Friday, December 21, 2007

"Would You Like to Supersize Your Contract?"

"You must have a form for that?" Business attorneys often hear that question from prospective clients when discussing a document they would like to have prepared. It may be an agreement relative to formation of an entity, a commercial contract, or an agreement for the purchase and sale of a business. Too often parties believe the lawyer has a "boilerplate" agreement into which the lawyer simply needs to fill-in the names of the parties and the dates.

Part of the value of hiring a seasoned business attorney is, indeed, to benefit from the prior experiences and work performed by the attorney in similar matters. Additionally, there is the benefit of efficiency and economy with an attorney who does not have to "re-invent the wheel" when working on a business agreement. Each commercial relationship, however, has its own dynamic and unique concerns which should be properly and specifically addressed in the governing contract. The provisions of the contract to address such issues cannot be "cut and pasted" from one agreement to another.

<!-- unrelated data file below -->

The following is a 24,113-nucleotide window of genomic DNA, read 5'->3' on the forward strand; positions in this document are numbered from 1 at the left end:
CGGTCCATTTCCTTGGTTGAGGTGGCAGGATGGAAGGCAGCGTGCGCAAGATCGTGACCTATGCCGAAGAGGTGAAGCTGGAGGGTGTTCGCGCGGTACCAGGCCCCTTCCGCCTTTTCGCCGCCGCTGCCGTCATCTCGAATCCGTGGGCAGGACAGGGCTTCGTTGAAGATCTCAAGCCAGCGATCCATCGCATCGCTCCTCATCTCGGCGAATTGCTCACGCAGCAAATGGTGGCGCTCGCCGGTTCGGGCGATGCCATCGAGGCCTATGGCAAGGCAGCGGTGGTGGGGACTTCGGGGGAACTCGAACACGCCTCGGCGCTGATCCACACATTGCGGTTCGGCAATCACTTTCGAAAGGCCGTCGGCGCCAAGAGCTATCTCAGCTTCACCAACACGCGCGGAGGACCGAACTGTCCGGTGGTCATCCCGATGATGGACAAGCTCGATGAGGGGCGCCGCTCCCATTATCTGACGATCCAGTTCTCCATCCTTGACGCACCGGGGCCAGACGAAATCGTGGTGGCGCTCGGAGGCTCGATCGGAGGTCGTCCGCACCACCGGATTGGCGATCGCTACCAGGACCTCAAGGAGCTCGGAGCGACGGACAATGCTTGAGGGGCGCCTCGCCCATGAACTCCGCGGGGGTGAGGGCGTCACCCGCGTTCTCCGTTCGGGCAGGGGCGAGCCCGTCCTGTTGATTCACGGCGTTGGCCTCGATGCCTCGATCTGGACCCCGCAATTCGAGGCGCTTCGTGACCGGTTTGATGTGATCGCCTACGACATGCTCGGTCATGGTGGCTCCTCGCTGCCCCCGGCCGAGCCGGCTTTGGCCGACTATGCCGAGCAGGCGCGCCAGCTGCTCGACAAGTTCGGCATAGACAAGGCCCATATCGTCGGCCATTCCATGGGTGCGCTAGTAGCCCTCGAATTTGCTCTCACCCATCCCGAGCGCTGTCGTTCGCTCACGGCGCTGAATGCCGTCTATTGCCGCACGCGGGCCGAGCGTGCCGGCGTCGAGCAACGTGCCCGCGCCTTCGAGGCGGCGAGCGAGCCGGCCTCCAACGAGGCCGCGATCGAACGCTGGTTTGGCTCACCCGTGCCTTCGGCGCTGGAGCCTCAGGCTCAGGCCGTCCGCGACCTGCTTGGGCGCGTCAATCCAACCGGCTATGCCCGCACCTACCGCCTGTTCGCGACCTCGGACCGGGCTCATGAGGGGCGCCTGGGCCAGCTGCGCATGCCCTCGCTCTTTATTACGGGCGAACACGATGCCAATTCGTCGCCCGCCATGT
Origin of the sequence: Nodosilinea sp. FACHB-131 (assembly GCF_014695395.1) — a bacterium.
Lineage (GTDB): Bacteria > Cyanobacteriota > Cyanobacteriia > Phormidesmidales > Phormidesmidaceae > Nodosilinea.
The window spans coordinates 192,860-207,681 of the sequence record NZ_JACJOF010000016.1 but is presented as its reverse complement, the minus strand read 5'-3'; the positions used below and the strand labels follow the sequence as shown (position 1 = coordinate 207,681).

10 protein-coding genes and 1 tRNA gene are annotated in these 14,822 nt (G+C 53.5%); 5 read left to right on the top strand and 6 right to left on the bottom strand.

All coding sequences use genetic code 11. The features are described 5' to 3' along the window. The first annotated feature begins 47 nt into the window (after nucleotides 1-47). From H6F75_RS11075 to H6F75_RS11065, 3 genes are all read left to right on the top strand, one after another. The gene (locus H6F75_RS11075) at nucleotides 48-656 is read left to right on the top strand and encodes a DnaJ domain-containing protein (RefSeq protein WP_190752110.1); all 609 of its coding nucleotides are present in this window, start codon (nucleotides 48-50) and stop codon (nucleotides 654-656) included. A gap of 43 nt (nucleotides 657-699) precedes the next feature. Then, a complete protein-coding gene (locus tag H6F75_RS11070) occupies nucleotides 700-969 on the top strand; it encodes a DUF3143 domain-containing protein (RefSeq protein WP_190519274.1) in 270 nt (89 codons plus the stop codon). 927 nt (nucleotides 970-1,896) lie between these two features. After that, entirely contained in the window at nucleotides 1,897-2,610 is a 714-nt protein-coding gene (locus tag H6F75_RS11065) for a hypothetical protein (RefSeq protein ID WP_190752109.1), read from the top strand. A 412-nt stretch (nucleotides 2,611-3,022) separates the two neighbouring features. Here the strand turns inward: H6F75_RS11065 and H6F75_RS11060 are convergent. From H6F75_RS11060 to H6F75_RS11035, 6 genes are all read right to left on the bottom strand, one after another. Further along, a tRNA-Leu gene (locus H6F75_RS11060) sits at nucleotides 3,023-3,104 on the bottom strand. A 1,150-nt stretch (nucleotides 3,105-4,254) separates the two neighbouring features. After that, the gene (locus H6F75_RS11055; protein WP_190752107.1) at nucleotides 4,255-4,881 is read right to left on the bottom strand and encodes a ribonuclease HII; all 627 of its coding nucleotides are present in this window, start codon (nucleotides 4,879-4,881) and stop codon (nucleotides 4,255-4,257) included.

Your business attorney should take the time to ask you about the parties involved, the specific goals of the business relationship or transaction, standards and guidelines for performance by each party, timing concerns, and any unique issues that may arise in performance of the contract. These are matters that are unique to each contract. If these questions are not asked and, therefore, not addressed in the agreement, in the event a dispute should arise the agreement will provide little guidance in resolving the dispute.

A little extra time in the preparation and drafting of a business contract may save much time and many dollars in avoiding or resolving a subsequent dispute between the parties. There are no contract "Value Meals" to order.

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